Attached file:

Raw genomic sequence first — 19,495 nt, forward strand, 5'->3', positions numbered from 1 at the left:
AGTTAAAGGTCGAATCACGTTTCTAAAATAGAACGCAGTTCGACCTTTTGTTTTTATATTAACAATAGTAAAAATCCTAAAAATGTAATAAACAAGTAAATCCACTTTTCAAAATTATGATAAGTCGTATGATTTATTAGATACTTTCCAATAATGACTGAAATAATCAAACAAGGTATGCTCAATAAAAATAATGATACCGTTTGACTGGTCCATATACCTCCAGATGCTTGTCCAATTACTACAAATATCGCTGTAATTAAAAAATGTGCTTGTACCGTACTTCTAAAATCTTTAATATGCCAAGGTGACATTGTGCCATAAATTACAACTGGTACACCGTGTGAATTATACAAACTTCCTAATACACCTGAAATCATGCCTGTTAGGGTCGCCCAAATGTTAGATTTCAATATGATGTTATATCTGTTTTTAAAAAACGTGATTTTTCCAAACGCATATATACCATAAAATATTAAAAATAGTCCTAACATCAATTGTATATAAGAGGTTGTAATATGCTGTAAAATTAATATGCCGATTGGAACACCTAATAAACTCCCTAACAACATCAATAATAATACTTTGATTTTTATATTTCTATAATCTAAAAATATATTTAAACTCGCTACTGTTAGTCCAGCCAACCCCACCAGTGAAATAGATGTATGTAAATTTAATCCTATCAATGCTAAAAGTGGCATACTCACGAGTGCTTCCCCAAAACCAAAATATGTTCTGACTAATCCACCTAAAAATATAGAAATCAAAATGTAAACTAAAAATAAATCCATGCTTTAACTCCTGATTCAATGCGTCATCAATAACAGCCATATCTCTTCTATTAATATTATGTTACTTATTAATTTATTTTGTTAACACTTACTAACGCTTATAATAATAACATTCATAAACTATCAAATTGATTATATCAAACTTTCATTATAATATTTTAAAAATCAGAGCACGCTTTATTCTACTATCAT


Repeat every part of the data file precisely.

Raw genomic sequence first — 19,495 nt, forward strand, 5'->3', positions numbered from 1 at the left:
AGTTAAAGGTCGAATCACGTTTCTAAAATAGAACGCAGTTCGACCTTTTGTTTTTATATTAACAATAGTAAAAATCCTAAAAATGTAATAAACAAGTAAATCCACTTTTCAAAATTATGATAAGTCGTATGATTTATTAGATACTTTCCAATAATGACTGAAATAATCAAACAAGGTATGCTCAATAAAAATAATGATACCGTTTGACTGGTCCATATACCTCCAGATGCTTGTCCAATTACTACAAATATCGCTGTAATTAAAAAATGTGCTTGTACCGTACTTCTAAAATCTTTAATATGCCAAGGTGACATTGTGCCATAAATTACAACTGGTACACCGTGTGAATTATACAAACTTCCTAATACACCTGAAATCATGCCTGTTAGGGTCGCCCAAATGTTAGATTTCAATATGATGTTATATCTGTTTTTAAAAAACGTGATTTTTCCAAACGCATATATACCATAAAATATTAAAAATAGTCCTAACATCAATTGTATATAAGAGGTTGTAATATGCTGTAAAATTAATATGCCGATTGGAACACCTAATAAACTCCCTAACAACATCAATAATAATACTTTGATTTTTATATTTCTATAATCTAAAAATATATTTAAACTCGCTACTGTTAGTCCAGCCAACCCCACCAGTGAAATAGATGTATGTAAATTTAATCCTATCAATGCTAAAAGTGGCATACTCACGAGTGCTTCCCCAAAACCAAAATATGTTCTGACTAATCCACCTAAAAATATAGAAATCAAAATGTAAACTAAAAATAAATCCATGCTTTAACTCCTGATTCAATGCGTCATCAATAACAGCCATATCTCTTCTATTAATATTATGTTACTTATTAATTTATTTTGTTAACACTTACTAACGCTTATAATAATAACATTCATAAACTATCAAATTGATTATATCAAACTTTCATTATAATATTTTAAAAATCAGAGCACGCTTTATTCTACTATCAT